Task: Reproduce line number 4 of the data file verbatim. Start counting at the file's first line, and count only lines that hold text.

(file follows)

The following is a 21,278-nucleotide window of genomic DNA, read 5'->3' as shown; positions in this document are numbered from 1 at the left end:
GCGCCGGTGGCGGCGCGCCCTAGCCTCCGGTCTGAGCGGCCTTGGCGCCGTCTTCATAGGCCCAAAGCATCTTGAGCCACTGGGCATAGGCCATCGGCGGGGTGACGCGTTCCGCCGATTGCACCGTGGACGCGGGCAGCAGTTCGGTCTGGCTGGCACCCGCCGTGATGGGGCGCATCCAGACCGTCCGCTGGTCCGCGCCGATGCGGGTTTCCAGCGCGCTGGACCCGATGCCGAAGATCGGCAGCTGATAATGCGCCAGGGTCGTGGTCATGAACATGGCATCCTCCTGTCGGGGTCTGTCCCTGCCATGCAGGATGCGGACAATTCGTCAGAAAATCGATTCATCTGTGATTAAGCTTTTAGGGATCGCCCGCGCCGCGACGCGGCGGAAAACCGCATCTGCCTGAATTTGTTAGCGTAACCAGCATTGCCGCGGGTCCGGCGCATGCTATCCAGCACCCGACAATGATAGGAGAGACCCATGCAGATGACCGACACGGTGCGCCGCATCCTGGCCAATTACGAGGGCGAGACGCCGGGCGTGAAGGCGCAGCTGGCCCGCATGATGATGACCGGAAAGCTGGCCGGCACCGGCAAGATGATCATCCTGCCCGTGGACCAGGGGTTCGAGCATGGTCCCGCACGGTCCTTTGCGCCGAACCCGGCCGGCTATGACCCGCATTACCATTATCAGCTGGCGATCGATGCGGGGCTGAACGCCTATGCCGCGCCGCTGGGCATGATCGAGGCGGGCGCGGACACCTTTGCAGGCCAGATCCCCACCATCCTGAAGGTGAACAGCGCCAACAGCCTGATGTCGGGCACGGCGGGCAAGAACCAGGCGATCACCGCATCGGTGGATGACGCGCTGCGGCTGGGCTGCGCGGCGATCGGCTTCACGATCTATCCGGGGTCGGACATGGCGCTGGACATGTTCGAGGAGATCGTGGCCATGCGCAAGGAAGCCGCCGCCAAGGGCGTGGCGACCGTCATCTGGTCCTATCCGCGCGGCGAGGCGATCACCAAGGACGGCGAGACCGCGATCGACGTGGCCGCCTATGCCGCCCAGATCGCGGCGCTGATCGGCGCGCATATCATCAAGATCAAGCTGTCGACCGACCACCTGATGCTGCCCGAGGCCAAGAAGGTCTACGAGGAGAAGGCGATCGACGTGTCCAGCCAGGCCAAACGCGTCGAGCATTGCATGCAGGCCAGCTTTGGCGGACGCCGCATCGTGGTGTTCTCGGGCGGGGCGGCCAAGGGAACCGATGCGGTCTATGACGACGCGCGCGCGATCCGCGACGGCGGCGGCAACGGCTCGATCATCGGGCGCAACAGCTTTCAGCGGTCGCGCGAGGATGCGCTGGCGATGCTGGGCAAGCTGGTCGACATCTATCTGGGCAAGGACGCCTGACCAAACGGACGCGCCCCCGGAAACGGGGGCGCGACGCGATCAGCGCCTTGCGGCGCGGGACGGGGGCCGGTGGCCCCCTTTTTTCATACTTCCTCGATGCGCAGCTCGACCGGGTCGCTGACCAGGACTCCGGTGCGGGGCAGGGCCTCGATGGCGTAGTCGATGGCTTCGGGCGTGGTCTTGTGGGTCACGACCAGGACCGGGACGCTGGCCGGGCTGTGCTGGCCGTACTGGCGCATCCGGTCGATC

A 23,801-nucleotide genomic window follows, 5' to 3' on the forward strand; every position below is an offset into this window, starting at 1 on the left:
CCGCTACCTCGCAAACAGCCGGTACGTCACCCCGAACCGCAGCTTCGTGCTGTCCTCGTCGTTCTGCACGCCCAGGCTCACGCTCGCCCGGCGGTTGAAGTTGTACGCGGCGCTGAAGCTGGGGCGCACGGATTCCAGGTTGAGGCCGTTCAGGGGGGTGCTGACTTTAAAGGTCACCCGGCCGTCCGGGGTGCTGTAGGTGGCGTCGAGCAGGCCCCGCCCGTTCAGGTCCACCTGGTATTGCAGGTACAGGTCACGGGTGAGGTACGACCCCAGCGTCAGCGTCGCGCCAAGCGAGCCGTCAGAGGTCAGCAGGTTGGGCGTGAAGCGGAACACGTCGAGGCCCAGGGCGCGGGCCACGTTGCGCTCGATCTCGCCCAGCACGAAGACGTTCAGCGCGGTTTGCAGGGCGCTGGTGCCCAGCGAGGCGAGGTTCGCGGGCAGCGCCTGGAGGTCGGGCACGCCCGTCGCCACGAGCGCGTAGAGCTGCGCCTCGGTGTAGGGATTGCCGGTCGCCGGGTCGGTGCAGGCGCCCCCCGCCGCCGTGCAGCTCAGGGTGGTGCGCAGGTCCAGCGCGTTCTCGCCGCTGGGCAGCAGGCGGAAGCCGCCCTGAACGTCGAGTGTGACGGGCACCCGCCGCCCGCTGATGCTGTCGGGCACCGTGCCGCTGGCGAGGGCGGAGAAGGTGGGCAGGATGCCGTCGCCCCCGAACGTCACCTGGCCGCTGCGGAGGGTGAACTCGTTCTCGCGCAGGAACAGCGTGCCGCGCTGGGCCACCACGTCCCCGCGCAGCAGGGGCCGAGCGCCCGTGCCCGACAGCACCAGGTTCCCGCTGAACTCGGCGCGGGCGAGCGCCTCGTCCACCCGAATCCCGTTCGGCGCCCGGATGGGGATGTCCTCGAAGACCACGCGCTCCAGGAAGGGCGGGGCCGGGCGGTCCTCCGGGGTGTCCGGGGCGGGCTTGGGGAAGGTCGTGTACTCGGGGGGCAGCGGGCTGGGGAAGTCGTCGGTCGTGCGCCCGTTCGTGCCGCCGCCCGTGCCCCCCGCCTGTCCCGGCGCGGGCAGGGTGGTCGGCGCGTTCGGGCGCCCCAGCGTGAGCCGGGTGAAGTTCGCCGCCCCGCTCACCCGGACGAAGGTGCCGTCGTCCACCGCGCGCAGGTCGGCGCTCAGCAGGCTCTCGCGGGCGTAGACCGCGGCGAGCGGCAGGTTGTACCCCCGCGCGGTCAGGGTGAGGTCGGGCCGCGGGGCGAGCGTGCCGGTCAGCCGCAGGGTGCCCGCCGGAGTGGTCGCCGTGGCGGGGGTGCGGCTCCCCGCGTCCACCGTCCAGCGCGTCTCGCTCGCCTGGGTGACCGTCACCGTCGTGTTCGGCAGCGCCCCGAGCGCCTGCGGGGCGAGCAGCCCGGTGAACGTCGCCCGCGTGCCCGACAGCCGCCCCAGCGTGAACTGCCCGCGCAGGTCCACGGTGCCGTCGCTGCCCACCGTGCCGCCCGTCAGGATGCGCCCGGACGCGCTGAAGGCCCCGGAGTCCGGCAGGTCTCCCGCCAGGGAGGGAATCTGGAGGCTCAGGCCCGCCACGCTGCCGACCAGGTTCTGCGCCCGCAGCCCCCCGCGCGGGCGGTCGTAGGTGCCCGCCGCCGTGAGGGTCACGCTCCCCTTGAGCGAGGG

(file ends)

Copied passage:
CCGCTACCTCGCAAACAGCCGGTACGTCACCCCGAACCGCAGCTTCGTGCTGTCCTCGTCGTTCTGCACGCCCAGGCTCACGCTCGCCCGGCGGTTGAAGTTGTACGCGGCGCTGAAGCTGGGGCGCACGGATTCCAGGTTGAGGCCGTTCAGGGGGGTGCTGACTTTAAAGGTCACCCGGCCGTCCGGGGTGCTGTAGGTGGCGTCGAGCAGGCCCCGCCCGTTCAGGTCCACCTGGTATTGCAGGTACAGGTCACGGGTGAGGTACGACCCCAGCGTCAGCGTCGCGCCAAGCGAGCCGTCAGAGGTCAGCAGGTTGGGCGTGAAGCGGAACACGTCGAGGCCCAGGGCGCGGGCCACGTTGCGCTCGATCTCGCCCAGCACGAAGACGTTCAGCGCGGTTTGCAGGGCGCTGGTGCCCAGCGAGGCGAGGTTCGCGGGCAGCGCCTGGAGGTCGGGCACGCCCGTCGCCACGAGCGCGTAGAGCTGCGCCTCGGTGTAGGGATTGCCGGTCGCCGGGTCGGTGCAGGCGCCCCCCGCCGCCGTGCAGCTCAGGGTGGTGCGCAGGTCCAGCGCGTTCTCGCCGCTGGGCAGCAGGCGGAAGCCGCCCTGAACGTCGAGTGTGACGGGCACCCGCCGCCCGCTGATGCTGTCGGGCACCGTGCCGCTGGCGAGGGCGGAGAAGGTGGGCAGGATGCCGTCGCCCCCGAACGTCACCTGGCCGCTGCGGAGGGTGAACTCGTTCTCGCGCAGGAACAGCGTGCCGCGCTGGGCCACCACGTCCCCGCGCAGCAGGGGCCGAGCGCCCGTGCCCGACAGCACCAGGTTCCCGCTGAACTCGGCGCGGGCGAGCGCCTCGTCCACCCGAATCCCGTTCGGCGCCCGGATGGGGATGTCCTCGAAGACCACGCGCTCCAGGAAGGGCGGGGCCGGGCGGTCCTCCGGGGTGTCCGGGGCGGGCTTGGGGAAGGTCGTGTACTCGGGGGGCAGCGGGCTGGGGAAGTCGTCGGTCGTGCGCCCGTTCGTGCCGCCGCCCGTGCCCCCCGCCTGTCCCGGCGCGGGCAGGGTGGTCGGCGCGTTCGGGCGCCCCAGCGTGAGCCGGGTGAAGTTCGCCGCCCCGCTCACCCGGACGAAGGTGCCGTCGTCCACCGCGCGCAGGTCGGCGCTCAGCAGGCTCTCGCGGGCGTAGACCGCGGCGAGCGGCAGGTTGTACCCCCGCGCGGTCAGGGTGAGGTCGGGCCGCGGGGCGAGCGTGCCGGTCAGCCGCAGGGTGCCCGCCGGAGTGGTCGCCGTGGCGGGGGTGCGGCTCCCCGCGTCCACCGTCCAGCGCGTCTCGCTCGCCTGGGTGACCGTCACCGTCGTGTTCGGCAGCGCCCCGAGCGCCTGCGGGGCGAGCAGCCCGGTGAACGTCGCCCGCGTGCCCGACAGCCGCCCCAGCGTGAACTGCCCGCGCAGGTCCACGGTGCCGTCGCTGCCCACCGTGCCGCCCGTCAGGATGCGCCCGGACGCGCTGAAGGCCCCGGAGTCCGGCAGGTCTCCCGCCAGGGAGGGAATCTGGAGGCTCAGGCCCGCCACGCTGCCGACCAGGTTCTGCGCCCGCAGCCCCCCGCGCGGGCGGTCGTAGGTGCCCGCCGCCGTGAGGGTCACGCTCCCCTTGAGCGAGGG